Tasmania's international coach David Macpherson continues to be in high demand on the world tennis circuit.
Macpherson, 54, will once again be part of the USA Davis Cup team to contest the prestigious event in Europe, later this month.
It will be the eighth time Macpherson has filled the role of doubles coach for the USA, with his success rate at 6-1, all with Bob and Mike Bryan.
Away from Davis Cup, Macpherson coached the famous American twins for 12 years, with their career netting them 16 Grand Slam titles, 119 ATP tournament victories plus gold at the London Olympics.
"I don't think any pair in the future will seriously challenge Bob and Mike's record,'' Macpherson said.
With the Bryans now retired, Macpherson is in his fourth year coaching American singles player John Isner, who is also a member of the 2021 US Davis Cup team.
Under the new Davis Cup format, there are only two singles plus the one doubles played, all best-of- three sets, whereas traditionally, there had been four singles matches plus the doubles, all best-of-five sets.
"The doubles is now played last, so if the singles result is one-all, it's going to be a real pressure-cooker situation for the doubles players and coaches," Macpherson said.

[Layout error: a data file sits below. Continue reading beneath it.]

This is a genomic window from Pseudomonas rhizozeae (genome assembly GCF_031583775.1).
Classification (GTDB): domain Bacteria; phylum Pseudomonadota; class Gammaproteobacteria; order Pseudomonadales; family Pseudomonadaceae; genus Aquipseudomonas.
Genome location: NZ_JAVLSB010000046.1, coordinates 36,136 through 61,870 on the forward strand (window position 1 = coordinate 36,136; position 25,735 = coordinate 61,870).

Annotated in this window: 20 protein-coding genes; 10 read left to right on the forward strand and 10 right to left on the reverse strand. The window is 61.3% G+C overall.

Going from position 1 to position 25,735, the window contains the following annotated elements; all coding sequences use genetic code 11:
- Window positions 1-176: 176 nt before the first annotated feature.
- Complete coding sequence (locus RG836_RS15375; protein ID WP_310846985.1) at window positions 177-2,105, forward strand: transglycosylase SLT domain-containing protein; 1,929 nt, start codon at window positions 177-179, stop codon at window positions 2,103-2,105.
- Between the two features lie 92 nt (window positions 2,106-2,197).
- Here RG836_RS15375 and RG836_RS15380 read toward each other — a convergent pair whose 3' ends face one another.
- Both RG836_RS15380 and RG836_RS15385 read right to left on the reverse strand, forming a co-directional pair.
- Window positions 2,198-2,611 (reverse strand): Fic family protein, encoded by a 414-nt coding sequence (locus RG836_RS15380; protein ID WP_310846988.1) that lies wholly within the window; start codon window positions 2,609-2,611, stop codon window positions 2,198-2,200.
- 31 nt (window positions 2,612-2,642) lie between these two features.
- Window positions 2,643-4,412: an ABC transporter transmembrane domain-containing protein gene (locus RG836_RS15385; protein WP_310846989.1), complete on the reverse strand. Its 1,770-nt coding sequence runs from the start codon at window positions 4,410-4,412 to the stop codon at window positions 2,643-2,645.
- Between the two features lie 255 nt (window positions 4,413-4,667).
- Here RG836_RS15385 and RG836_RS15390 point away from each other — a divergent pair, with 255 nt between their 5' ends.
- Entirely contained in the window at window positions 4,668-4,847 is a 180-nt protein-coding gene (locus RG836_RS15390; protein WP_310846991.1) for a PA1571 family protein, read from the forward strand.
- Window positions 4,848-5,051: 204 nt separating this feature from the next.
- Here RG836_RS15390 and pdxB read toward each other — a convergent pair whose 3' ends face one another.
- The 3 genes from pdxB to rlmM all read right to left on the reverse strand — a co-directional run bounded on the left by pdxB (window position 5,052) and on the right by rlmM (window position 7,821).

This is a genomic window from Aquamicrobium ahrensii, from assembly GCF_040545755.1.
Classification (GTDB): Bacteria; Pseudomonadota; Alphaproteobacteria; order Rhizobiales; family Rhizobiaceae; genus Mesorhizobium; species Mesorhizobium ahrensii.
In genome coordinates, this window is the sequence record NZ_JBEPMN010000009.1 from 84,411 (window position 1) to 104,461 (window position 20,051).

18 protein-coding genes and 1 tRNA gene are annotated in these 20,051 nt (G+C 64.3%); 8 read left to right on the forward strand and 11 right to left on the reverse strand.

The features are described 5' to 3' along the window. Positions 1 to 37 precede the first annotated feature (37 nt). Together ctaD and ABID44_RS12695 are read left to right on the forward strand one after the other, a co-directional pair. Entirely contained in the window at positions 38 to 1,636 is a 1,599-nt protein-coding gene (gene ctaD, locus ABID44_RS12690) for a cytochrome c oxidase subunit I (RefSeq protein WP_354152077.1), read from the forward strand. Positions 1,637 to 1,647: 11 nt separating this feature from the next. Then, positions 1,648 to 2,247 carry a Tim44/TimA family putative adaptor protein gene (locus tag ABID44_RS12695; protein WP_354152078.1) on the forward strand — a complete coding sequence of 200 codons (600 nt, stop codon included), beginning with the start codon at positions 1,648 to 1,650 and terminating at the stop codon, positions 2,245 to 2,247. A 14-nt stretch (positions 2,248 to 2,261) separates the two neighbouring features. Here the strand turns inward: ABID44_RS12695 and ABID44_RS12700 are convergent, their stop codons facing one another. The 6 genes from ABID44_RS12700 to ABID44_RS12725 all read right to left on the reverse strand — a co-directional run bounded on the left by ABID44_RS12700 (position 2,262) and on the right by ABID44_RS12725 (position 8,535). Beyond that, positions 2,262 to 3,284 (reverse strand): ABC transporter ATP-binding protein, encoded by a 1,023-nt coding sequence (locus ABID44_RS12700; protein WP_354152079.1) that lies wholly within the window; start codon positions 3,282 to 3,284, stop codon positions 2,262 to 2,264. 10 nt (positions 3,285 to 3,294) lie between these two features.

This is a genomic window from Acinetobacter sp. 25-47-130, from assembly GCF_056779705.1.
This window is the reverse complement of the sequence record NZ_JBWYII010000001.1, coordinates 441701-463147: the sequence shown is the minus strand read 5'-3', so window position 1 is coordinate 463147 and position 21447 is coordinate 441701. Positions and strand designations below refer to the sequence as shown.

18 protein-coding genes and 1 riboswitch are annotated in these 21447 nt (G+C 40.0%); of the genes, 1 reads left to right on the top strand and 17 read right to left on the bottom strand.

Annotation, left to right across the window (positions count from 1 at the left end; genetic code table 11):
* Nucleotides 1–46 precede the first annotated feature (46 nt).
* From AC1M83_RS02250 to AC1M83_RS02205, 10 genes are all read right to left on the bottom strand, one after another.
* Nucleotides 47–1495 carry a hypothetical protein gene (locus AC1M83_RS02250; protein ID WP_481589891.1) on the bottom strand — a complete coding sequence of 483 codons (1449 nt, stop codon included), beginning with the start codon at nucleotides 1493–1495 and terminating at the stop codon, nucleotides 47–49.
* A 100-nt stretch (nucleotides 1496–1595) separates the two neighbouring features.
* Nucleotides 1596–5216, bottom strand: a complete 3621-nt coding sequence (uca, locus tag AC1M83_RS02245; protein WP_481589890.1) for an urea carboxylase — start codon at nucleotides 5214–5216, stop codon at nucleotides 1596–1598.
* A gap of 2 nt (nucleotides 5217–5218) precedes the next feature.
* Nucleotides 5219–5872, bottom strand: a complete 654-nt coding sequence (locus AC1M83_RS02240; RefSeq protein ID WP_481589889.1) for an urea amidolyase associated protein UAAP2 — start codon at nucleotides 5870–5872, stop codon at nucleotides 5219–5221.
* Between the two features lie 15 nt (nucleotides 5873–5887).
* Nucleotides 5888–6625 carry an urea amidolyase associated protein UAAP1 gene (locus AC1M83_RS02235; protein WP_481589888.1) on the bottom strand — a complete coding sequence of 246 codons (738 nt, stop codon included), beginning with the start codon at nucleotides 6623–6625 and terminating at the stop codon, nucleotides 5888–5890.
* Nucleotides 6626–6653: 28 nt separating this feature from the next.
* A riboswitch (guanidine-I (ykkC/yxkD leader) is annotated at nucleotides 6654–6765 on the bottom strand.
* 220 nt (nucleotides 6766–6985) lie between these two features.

"I think the players and fans will adjust to the new format which is played over two weeks in the one region, rather than, in the past, having matches played throughout the year in a range of countries where the local crowds could range from biased to outright hostile."
The former left-handed doubles specialist won 16 ATP titles and reached a world doubles ranking of 11 during his career, but it is as a coach where the former Launcestonian has earned the highest respect of his peers.
So much so that, in 2014, Switzerland borrowed Macpherson from the Bryans to be their doubles coach for the Davis Cup final against France where he helped Roger Federer and Stan Wawrinka to a straight-sets win.
In 2020, Macpherson was chosen to be non-playing captain for the USA team in the initial ATP Cup held in Australia.
"This was a totally different challenge for me. With normal coaching, you give your last-minute pep talk before the match and that's all you can do. But as captain, I was allowed to sit courtside and talk to the players on the changeovers,'' he said.
"Players can react differently to advice from the coach during the match. If they are playing well and winning, they are usually in a good frame of mind, and receptive to any advice but if they are being outplayed and losing, they can sometimes be frustrated and hard to talk to.
"But I really enjoyed that experience."
Based in Florida Macpherson said he always looks forward to coming back to Australia to see family.
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